For never let it be forgotten that we, too, can be plausibly regarded as
being more productive, more hygienic, more controllable, in conditioned
captivity than free-ranging. Shades of the broiler-house closing around
us; with the prospect of being perfectly born under genetic control, and
of perfectly dying when, in the estimation of doctor-priests, our
carcasses no longer rate sustaining.
Broiler houses in chromium
and glass climbing into the sky, for men not fowl; computers working out
our mortal destiny as beautifully as they do the census or the trade
returns, and all impediments in our pursuit of happiness counteracted by
instant contraception, abortion and divorce - those three pillars of
Maybe even death itself abolished; our
bodies maintained like vintage cars, kept on the road indefinitely by
replacing their parts as they wear out. Instead of carburetors and
plugs, livers and kidneys and hearts; perhaps in time genitals and
brains as well.
We live in a society which can produce in more
or less unlimited quantities everything, and more than everything, we
can possibly want to feed and clothe and divert ourselves. From turbines
to potato crisps, from giant airliners to birth pills - everything.
The problem with us is not food supplies, but appetite. How to induce us
to eat when we're not hungry, to discard what is not worn out, to
indulge every whim and fancy that vanity and the senses can be lured
So appeals to cupidity, appeals to
sensuality, appeals to morbidity, all on behalf of the great Moloch -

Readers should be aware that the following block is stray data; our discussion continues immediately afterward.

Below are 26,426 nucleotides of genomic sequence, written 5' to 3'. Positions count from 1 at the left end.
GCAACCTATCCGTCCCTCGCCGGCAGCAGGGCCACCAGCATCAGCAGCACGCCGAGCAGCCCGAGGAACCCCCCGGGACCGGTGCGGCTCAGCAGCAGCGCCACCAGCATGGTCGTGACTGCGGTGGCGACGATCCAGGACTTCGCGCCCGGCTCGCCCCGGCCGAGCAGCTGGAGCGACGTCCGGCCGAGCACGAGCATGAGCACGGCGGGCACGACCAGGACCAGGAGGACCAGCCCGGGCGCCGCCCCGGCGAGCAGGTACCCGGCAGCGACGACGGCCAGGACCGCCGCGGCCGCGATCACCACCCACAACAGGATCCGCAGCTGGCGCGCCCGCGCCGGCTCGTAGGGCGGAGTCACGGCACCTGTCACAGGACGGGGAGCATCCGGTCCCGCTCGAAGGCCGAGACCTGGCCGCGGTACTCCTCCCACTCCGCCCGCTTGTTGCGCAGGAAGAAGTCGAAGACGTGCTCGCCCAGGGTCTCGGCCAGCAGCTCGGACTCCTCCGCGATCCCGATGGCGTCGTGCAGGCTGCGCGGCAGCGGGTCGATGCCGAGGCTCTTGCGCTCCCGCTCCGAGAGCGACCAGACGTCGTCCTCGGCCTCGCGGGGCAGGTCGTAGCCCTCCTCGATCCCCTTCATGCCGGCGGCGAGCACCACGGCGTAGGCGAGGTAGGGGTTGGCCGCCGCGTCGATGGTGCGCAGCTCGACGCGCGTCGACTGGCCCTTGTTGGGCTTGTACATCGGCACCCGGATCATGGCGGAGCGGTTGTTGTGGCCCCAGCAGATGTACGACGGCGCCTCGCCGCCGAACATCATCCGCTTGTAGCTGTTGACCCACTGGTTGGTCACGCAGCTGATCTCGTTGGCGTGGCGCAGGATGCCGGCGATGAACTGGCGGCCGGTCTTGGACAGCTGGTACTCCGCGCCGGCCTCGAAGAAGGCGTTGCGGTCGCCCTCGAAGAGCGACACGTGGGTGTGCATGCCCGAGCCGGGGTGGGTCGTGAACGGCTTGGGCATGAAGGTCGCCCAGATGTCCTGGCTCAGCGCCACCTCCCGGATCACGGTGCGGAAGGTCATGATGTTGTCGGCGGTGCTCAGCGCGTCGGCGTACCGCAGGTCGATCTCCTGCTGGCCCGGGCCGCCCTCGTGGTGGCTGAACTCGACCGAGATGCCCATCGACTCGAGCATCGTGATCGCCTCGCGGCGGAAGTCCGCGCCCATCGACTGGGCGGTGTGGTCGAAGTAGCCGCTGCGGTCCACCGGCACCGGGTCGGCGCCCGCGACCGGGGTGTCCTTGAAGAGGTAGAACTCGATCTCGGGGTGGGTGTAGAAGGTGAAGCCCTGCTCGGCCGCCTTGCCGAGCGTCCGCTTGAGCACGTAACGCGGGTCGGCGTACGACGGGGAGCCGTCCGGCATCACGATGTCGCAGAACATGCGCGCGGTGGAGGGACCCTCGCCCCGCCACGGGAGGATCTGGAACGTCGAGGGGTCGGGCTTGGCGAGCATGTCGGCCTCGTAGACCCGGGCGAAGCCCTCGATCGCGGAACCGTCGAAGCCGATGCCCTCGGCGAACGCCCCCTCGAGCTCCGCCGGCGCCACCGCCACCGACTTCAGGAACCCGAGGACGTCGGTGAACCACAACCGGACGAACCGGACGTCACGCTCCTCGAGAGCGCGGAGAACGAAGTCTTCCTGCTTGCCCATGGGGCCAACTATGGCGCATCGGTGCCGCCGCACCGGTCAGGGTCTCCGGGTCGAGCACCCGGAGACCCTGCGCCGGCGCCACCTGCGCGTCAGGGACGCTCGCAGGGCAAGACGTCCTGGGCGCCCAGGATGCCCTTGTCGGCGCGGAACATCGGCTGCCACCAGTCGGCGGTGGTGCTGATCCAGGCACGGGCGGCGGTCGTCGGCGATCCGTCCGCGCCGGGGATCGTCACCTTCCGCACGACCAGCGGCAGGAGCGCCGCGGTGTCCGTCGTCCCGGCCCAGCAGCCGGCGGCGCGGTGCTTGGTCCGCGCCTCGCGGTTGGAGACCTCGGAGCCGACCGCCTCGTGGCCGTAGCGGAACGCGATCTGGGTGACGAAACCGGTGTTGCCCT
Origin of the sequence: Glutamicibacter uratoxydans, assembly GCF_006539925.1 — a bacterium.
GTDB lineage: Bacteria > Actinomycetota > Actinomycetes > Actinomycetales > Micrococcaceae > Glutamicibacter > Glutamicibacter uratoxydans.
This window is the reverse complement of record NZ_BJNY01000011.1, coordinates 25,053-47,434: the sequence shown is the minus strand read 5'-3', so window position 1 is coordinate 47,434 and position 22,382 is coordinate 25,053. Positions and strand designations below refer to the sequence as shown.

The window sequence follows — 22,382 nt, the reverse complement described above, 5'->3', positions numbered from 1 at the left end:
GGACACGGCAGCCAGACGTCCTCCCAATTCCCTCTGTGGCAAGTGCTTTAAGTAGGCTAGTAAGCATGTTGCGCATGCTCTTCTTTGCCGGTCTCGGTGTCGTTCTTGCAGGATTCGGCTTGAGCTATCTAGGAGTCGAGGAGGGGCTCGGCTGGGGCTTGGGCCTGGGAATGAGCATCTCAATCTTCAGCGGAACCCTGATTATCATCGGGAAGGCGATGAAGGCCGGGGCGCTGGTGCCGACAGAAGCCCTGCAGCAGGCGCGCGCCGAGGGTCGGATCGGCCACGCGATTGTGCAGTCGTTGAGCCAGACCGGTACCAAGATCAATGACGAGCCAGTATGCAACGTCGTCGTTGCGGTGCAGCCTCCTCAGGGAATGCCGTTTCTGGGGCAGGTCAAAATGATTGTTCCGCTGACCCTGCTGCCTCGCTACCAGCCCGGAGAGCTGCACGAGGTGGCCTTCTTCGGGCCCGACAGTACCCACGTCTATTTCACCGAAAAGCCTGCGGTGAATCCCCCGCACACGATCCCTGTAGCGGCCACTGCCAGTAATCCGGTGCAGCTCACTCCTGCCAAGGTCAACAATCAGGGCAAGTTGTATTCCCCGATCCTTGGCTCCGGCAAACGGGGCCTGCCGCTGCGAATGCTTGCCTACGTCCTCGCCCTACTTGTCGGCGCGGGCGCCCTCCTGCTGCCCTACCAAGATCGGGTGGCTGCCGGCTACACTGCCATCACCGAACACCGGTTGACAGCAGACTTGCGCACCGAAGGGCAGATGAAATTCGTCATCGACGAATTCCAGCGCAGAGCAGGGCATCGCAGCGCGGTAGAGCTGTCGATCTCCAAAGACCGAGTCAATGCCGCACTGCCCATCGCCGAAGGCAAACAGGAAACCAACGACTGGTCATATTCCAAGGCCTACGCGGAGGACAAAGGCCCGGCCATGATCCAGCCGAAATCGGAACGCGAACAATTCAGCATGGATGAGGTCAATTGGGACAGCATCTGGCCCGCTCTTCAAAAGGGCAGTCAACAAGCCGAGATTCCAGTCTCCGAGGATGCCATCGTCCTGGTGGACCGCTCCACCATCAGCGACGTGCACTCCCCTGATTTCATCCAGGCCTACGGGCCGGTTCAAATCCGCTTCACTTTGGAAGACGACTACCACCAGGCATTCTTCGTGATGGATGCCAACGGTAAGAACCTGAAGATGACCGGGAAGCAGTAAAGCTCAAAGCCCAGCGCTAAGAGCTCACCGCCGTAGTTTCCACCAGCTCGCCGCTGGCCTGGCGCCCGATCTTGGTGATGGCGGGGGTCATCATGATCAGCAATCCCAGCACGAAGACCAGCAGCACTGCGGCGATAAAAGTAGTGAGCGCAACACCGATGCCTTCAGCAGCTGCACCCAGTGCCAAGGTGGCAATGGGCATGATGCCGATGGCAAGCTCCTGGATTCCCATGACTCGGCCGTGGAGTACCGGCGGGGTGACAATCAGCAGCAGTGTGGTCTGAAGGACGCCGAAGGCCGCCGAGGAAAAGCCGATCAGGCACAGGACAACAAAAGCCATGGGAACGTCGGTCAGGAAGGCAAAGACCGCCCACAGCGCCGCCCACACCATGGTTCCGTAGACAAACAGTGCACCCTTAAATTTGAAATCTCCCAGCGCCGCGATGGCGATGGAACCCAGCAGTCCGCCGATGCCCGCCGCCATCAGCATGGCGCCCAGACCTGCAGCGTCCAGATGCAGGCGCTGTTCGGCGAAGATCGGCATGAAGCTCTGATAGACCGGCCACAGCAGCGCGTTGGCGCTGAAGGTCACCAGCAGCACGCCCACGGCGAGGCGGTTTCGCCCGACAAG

consumption. The same message spelt out in neon lights, printed in
words, embellished in colour, yelled in discotheques, whispered by
crooners, related to the built-in urges of our way of life - money, sex
An enormous flourishing industry, designed to
ensure that greed never flags, sensuality never abates; that our heart's
desire is caught forever in traps that are fastened to the earth and
baited with flesh.
Then the other side of the picture. Calcutta
in the early morning; the streets strewn with the sleeping destitute and
homeless, the garbage piled high and a few early risers poking about in
it for something edible. A macabre fantasy; a tiny corner of a vast and
mounting tragedy involving the greater part of the human race.
Confronted with this crazy contradiction between, on the one hand, so
many hungry sheep, and, on the other, so many over-indulged ones under
constant pressure and persuasion to indulge themselves further, what is
to be done? There are those who very properly attempt to rectify the
balance by charitable endeavour or political agitation.
particularly among the young, consider that the only valid answer is yet
another revolution whereby, as is promised in the "Magnificat", the
hungry will be filled with good things and the rich sent away empty. A
more self-righteous approach to the problem lies in attributing the
trouble to there being too many people in the world.
When I was
young the same sort of attitude was taken by the middle and upper
classes towards the poor. They had selfishly become too numerous, they
were told. So today, when the so-called developing nations ask for
bread, we give them birth pills.
Has there ever, I wonder, been